JOURNAL ARTICLE

Responses of broiler chickens to cottonseed- and soybean meal-based diets at several protein levels

K G Sterling, E F Costa, M H Henry, G M Pesti, R I Bakalli
Poultry Science 2002, 81 (2): 217-26
11873830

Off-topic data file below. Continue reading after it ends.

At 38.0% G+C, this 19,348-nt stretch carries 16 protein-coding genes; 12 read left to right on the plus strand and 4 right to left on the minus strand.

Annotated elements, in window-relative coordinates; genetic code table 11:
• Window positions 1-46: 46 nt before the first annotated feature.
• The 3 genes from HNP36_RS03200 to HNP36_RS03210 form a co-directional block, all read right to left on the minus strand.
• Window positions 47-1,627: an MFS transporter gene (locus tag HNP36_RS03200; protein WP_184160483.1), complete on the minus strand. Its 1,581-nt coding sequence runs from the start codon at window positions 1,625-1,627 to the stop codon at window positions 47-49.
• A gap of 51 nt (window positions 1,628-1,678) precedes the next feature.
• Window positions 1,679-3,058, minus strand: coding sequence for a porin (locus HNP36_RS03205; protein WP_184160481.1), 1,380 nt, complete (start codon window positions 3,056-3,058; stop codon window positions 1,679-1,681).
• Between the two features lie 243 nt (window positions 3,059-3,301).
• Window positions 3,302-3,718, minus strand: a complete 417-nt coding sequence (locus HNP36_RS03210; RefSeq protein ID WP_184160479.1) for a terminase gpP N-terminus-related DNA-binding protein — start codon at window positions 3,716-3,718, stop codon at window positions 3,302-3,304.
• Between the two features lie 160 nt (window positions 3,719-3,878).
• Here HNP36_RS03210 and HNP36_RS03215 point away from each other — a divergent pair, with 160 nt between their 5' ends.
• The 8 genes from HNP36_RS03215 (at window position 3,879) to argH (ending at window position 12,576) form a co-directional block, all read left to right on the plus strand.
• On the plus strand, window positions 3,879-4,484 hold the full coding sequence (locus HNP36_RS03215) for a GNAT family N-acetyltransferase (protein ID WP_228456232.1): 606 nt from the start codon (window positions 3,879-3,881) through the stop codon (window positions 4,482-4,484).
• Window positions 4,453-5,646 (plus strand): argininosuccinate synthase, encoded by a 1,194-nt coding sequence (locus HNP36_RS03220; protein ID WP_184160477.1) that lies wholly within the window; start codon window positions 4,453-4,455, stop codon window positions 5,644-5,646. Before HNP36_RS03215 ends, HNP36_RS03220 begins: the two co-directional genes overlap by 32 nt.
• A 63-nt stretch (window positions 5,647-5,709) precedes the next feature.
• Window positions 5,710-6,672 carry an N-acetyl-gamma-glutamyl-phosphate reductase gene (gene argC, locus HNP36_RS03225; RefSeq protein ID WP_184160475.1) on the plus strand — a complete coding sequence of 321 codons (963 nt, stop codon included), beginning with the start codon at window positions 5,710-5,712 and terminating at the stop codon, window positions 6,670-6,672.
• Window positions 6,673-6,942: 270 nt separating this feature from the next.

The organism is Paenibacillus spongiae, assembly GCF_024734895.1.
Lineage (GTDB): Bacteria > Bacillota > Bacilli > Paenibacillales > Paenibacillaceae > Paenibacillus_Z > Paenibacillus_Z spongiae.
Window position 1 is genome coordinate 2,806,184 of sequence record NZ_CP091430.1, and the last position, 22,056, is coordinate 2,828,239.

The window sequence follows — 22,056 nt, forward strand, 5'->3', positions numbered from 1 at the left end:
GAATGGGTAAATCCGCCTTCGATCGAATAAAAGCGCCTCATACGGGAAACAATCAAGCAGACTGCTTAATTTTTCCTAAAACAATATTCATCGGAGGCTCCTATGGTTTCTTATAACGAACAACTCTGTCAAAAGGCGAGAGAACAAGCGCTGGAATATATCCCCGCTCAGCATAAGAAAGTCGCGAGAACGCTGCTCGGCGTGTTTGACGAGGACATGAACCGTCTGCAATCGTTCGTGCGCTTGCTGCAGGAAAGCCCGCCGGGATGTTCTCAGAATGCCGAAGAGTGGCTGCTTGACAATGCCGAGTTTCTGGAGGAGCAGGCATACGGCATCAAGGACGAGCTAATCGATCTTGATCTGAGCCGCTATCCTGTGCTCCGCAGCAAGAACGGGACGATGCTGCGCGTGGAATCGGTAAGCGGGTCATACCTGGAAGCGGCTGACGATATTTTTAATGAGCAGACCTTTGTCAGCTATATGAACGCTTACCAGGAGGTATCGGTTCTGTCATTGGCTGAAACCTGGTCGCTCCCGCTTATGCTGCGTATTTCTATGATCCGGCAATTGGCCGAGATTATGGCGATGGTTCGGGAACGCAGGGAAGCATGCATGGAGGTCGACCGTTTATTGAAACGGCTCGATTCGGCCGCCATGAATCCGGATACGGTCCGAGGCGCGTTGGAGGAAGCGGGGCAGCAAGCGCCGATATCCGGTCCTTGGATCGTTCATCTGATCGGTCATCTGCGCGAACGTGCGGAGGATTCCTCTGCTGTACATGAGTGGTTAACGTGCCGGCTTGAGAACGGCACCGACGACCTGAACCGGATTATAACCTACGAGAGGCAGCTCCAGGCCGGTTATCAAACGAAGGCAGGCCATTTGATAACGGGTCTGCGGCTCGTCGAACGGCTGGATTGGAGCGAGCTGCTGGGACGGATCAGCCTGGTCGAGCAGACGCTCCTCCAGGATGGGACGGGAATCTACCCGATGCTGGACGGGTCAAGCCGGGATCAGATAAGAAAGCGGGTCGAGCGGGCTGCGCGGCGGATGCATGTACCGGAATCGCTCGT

Three experiments were conducted to evaluate the performance of broiler chicks fed diets with cottonseed meal (CSM) as the major protein source. Experiment 1 was a 3 x 2 factorial with three crude protein levels (17, 20, and 23%) by two protein sources, CSM or soybean meal (SBM). Diets were fed to male broilers (n = 840) in floor pens from 21 to 49 d of age. L-Lysine-HCl was added to keep lysine at 5.22% of protein. Protein source and level had significant (P < 0.001) effects on BW gain (BWG) and feed conversion ratio (FCR), respectively (no source by level interactions). The average BWG were 1.80, 2.00, and 2.00 kg for birds fed CSM-based diets, compared with 1.93, 2.09, and 2.21 for SBM-based diets (17, 20, and 23% protein, respectively). The average FCR were 2.56, 2.31, and 2.25 for CSM-fed broilers and 2.39, 2.16, and 2.08 for SBM-fed broilers. Significant effects of protein source or level were found for percentage of chilled carcass, fillets, tenders, saddles, and fat pads. In Experiment 2, male broiler chicks (n = 336) were used to determine the lysine requirement of chicks fed a corn and CSM-based diet with 20% CSM and 6% SBM. The basal diet contained by calculation 3,200 kcal/kg of ME, 20% CP, and 0.81% lysine. Graded levels of lysine (0.81 to 1.30% in increments of 0.07%) were fed to chicks from 10 to 20 d, and BW and residual feed were measured at 20 d. The requirement, as determined by breakpoint analysis, was 1.023+/-0.01% lysine (R2 = 0.84) for BWG and 1.028+/-0.02% lysine (R2 = 0.56) for FCR. In Experiment 3, a 2 x 2 x 4 factorial arrangement of treatments involved feeding CSM or SBM to male and female broiler chicks (n = 768) from 21 to 42 d at four dietary protein levels (17, 20, 23, and 26% CP). Lysine was kept at 5.5% of the dietary protein and consisted of the calculated minimum level, established in Experiment 2, plus 7%. Protein level, but not source, had a significant effect on BWG and FCR (P < 0.01 and P < 0.001, respectively) for males. The average BWG were 1.53, 1.74, 1.78, and 1.81 kg for birds fed CSM compared to 1.46, 1.72, 1.84, and 1.82 kg for those fed SBM (17, 20, 23, and 26% CP, respectively); average FCR were 2.36, 2.14, 2.05, and 1.97 for CSM compared to 2.35,2.04, 1.87, and 1.80 for SBM. Protein source and level significantly (P < 0.05) affected feed intake. Significant effects of protein source or level were found for percentage carcass, fillet, tenders, leg quarters, and fat pads. Females had similar qualitative responses. This study showed that at slightly higher protein levels CSM could replace SBM in broiler grower diets to achieve similar performance.

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